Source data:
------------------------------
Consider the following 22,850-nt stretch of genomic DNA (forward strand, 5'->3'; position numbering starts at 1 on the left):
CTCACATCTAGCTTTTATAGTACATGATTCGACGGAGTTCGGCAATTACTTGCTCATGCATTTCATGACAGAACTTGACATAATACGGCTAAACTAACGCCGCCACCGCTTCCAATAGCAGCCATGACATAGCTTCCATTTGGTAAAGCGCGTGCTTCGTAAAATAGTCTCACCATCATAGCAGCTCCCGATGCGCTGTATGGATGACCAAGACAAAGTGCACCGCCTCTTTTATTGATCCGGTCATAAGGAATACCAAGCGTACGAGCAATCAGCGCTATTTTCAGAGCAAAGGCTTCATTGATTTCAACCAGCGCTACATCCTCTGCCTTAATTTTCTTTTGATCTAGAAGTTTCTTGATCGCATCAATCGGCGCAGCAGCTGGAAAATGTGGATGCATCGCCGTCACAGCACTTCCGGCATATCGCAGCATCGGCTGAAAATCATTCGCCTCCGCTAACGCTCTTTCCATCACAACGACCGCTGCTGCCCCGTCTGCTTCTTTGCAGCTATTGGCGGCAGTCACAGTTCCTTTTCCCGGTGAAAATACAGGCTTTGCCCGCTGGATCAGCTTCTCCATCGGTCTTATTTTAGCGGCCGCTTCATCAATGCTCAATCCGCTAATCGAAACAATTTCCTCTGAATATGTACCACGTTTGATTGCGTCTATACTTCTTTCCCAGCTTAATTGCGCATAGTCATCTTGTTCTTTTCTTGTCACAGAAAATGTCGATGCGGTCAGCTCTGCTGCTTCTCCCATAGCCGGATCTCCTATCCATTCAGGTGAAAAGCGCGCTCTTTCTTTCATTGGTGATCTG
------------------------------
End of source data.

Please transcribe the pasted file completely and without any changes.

Consider the following 22,850-nt stretch of genomic DNA (forward strand, 5'->3'; position numbering starts at 1 on the left):
CTCACATCTAGCTTTTATAGTACATGATTCGACGGAGTTCGGCAATTACTTGCTCATGCATTTCATGACAGAACTTGACATAATACGGCTAAACTAACGCCGCCACCGCTTCCAATAGCAGCCATGACATAGCTTCCATTTGGTAAAGCGCGTGCTTCGTAAAATAGTCTCACCATCATAGCAGCTCCCGATGCGCTGTATGGATGACCAAGACAAAGTGCACCGCCTCTTTTATTGATCCGGTCATAAGGAATACCAAGCGTACGAGCAATCAGCGCTATTTTCAGAGCAAAGGCTTCATTGATTTCAACCAGCGCTACATCCTCTGCCTTAATTTTCTTTTGATCTAGAAGTTTCTTGATCGCATCAATCGGCGCAGCAGCTGGAAAATGTGGATGCATCGCCGTCACAGCACTTCCGGCATATCGCAGCATCGGCTGAAAATCATTCGCCTCCGCTAACGCTCTTTCCATCACAACGACCGCTGCTGCCCCGTCTGCTTCTTTGCAGCTATTGGCGGCAGTCACAGTTCCTTTTCCCGGTGAAAATACAGGCTTTGCCCGCTGGATCAGCTTCTCCATCGGTCTTATTTTAGCGGCCGCTTCATCAATGCTCAATCCGCTAATCGAAACAATTTCCTCTGAATATGTACCACGTTTGATTGCGTCTATACTTCTTTCCCAGCTTAATTGCGCATAGTCATCTTGTTCTTTTCTTGTCACAGAAAATGTCGATGCGGTCAGCTCTGCTGCTTCTCCCATAGCCGGATCTCCTATCCATTCAGGTGAAAAGCGCGCTCTTTCTTTCATTGGTGATCTG